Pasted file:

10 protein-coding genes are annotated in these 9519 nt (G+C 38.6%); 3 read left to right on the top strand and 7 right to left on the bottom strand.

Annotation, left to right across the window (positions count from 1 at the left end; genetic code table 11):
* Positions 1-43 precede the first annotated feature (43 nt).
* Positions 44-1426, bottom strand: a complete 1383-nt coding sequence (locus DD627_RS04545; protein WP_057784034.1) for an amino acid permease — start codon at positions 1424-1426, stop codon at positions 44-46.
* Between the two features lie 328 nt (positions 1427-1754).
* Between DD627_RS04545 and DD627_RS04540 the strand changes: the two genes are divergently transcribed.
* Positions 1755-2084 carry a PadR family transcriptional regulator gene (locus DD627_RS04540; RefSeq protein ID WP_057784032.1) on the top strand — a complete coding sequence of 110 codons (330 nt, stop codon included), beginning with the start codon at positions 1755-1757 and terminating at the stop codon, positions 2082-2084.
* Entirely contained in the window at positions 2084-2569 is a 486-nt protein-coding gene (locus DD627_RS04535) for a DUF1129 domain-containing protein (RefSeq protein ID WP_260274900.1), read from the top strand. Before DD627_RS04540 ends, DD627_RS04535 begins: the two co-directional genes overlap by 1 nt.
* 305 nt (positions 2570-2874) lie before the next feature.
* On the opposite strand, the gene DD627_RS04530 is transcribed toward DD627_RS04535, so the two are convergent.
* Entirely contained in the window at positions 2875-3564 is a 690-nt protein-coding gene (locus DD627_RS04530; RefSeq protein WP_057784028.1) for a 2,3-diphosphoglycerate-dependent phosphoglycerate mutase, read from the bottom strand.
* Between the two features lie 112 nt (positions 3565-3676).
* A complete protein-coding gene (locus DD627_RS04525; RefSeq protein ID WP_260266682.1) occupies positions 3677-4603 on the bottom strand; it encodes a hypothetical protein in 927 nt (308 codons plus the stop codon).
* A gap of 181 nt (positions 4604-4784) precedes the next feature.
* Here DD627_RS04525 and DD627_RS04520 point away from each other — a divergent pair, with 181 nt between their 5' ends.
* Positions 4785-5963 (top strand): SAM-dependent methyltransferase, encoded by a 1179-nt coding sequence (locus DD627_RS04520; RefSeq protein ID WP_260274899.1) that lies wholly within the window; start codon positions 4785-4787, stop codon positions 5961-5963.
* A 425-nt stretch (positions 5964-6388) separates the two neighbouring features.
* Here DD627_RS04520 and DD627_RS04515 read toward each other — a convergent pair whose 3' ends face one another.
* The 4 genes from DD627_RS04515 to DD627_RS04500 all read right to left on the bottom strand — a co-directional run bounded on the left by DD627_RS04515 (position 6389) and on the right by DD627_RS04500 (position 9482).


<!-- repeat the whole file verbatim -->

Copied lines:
10 protein-coding genes are annotated in these 9519 nt (G+C 38.6%); 3 read left to right on the top strand and 7 right to left on the bottom strand.

Annotation, left to right across the window (positions count from 1 at the left end; genetic code table 11):
* Positions 1-43 precede the first annotated feature (43 nt).
* Positions 44-1426, bottom strand: a complete 1383-nt coding sequence (locus DD627_RS04545; protein WP_057784034.1) for an amino acid permease — start codon at positions 1424-1426, stop codon at positions 44-46.
* Between the two features lie 328 nt (positions 1427-1754).
* Between DD627_RS04545 and DD627_RS04540 the strand changes: the two genes are divergently transcribed.
* Positions 1755-2084 carry a PadR family transcriptional regulator gene (locus DD627_RS04540; RefSeq protein ID WP_057784032.1) on the top strand — a complete coding sequence of 110 codons (330 nt, stop codon included), beginning with the start codon at positions 1755-1757 and terminating at the stop codon, positions 2082-2084.
* Entirely contained in the window at positions 2084-2569 is a 486-nt protein-coding gene (locus DD627_RS04535) for a DUF1129 domain-containing protein (RefSeq protein ID WP_260274900.1), read from the top strand. Before DD627_RS04540 ends, DD627_RS04535 begins: the two co-directional genes overlap by 1 nt.
* 305 nt (positions 2570-2874) lie before the next feature.
* On the opposite strand, the gene DD627_RS04530 is transcribed toward DD627_RS04535, so the two are convergent.
* Entirely contained in the window at positions 2875-3564 is a 690-nt protein-coding gene (locus DD627_RS04530; RefSeq protein WP_057784028.1) for a 2,3-diphosphoglycerate-dependent phosphoglycerate mutase, read from the bottom strand.
* Between the two features lie 112 nt (positions 3565-3676).
* A complete protein-coding gene (locus DD627_RS04525; RefSeq protein ID WP_260266682.1) occupies positions 3677-4603 on the bottom strand; it encodes a hypothetical protein in 927 nt (308 codons plus the stop codon).
* A gap of 181 nt (positions 4604-4784) precedes the next feature.
* Here DD627_RS04525 and DD627_RS04520 point away from each other — a divergent pair, with 181 nt between their 5' ends.
* Positions 4785-5963 (top strand): SAM-dependent methyltransferase, encoded by a 1179-nt coding sequence (locus DD627_RS04520; RefSeq protein ID WP_260274899.1) that lies wholly within the window; start codon positions 4785-4787, stop codon positions 5961-5963.
* A 425-nt stretch (positions 5964-6388) separates the two neighbouring features.
* Here DD627_RS04520 and DD627_RS04515 read toward each other — a convergent pair whose 3' ends face one another.
* The 4 genes from DD627_RS04515 to DD627_RS04500 all read right to left on the bottom strand — a co-directional run bounded on the left by DD627_RS04515 (position 6389) and on the right by DD627_RS04500 (position 9482).